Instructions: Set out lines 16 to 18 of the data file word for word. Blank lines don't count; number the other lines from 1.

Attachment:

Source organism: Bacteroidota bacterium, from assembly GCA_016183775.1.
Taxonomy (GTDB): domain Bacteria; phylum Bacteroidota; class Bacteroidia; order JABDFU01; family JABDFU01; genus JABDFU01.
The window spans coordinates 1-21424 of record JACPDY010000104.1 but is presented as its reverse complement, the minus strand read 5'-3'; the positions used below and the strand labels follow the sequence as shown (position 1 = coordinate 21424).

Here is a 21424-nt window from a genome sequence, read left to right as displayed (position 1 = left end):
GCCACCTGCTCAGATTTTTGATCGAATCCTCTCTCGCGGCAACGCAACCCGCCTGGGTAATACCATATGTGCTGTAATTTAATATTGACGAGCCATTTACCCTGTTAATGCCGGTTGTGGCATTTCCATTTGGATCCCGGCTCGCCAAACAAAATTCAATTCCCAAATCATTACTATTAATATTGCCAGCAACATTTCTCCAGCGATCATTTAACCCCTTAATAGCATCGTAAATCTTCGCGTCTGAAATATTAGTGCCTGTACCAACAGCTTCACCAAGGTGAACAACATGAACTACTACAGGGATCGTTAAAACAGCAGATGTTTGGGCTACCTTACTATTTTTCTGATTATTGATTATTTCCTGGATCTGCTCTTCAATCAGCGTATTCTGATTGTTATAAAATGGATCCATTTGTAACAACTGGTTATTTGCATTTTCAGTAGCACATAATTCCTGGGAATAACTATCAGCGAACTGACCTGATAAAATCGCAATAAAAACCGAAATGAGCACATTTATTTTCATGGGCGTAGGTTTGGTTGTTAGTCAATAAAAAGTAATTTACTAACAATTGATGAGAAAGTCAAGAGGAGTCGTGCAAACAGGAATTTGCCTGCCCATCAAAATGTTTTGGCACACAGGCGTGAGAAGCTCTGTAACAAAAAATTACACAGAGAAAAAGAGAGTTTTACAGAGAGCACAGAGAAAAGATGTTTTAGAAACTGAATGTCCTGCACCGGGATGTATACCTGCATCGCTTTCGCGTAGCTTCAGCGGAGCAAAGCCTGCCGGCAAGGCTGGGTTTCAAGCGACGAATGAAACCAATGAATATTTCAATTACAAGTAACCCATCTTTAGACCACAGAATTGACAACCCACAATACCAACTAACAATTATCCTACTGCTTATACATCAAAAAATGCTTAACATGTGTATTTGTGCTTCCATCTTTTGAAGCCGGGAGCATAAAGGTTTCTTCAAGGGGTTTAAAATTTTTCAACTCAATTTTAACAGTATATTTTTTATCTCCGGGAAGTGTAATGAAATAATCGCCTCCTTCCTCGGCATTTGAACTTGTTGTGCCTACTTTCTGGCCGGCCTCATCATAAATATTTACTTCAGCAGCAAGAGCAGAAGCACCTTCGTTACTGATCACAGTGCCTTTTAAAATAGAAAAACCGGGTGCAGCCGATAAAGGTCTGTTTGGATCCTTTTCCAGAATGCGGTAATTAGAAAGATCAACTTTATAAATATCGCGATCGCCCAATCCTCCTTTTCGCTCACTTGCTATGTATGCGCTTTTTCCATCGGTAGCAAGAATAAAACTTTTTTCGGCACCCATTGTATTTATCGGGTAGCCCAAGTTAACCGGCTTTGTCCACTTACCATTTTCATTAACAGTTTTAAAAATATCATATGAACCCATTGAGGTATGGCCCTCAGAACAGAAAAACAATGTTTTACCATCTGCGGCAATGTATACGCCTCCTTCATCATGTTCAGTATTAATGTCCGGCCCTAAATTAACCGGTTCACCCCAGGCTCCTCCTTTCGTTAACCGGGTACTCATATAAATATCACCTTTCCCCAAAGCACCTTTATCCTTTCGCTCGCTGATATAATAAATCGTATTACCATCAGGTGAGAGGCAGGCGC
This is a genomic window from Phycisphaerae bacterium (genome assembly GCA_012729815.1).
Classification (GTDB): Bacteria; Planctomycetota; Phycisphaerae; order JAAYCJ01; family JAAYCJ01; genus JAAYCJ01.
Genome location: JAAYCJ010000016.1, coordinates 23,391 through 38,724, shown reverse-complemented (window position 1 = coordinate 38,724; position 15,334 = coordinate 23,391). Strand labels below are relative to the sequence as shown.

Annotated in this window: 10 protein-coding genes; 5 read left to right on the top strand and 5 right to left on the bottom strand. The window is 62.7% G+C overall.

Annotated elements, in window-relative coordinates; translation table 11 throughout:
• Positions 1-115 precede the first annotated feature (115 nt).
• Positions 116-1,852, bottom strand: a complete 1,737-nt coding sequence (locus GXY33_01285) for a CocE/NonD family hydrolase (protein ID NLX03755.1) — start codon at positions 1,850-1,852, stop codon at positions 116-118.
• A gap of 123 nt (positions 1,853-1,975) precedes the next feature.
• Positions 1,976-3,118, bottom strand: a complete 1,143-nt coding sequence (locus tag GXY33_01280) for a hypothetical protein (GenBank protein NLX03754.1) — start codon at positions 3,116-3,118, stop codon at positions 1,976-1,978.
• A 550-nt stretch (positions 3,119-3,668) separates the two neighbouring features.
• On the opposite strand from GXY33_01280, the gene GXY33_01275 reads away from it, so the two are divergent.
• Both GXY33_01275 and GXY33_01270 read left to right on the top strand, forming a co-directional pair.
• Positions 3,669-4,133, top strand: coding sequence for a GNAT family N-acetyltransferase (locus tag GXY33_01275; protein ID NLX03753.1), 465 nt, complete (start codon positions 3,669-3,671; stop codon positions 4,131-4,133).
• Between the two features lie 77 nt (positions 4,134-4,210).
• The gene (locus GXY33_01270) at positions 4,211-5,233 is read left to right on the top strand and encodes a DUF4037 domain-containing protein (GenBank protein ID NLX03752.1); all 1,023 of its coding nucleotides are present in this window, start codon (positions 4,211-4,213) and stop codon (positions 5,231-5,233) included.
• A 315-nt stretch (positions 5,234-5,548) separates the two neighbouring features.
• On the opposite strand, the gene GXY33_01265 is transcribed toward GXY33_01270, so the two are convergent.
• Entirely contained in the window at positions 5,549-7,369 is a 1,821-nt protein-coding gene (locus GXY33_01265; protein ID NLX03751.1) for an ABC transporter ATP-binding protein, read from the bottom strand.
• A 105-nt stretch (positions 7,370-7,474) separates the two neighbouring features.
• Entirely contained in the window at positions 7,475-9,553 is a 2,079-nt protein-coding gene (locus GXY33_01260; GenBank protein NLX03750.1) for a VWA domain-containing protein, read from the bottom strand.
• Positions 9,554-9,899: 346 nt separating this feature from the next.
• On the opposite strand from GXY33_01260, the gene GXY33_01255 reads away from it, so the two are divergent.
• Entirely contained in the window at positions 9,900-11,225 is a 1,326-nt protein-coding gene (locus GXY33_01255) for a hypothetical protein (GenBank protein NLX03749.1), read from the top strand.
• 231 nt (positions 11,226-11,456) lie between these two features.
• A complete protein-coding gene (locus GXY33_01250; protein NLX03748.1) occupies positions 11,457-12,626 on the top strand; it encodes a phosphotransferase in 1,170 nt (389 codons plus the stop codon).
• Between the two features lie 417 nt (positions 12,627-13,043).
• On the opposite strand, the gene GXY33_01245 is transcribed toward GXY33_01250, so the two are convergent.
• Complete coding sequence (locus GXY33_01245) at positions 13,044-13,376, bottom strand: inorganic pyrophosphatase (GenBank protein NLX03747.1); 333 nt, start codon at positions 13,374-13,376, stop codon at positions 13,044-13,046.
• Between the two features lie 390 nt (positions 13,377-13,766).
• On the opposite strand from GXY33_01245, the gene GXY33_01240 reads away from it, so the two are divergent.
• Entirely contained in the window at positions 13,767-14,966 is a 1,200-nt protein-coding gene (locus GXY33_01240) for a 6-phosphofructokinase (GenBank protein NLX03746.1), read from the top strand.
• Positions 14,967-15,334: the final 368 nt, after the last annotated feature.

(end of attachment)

• On the opposite strand from GXY33_01280, the gene GXY33_01275 reads away from it, so the two are divergent.
• Both GXY33_01275 and GXY33_01270 read left to right on the top strand, forming a co-directional pair.
• Positions 3,669-4,133, top strand: coding sequence for a GNAT family N-acetyltransferase (locus tag GXY33_01275; protein ID NLX03753.1), 465 nt, complete (start codon positions 3,669-3,671; stop codon positions 4,131-4,133).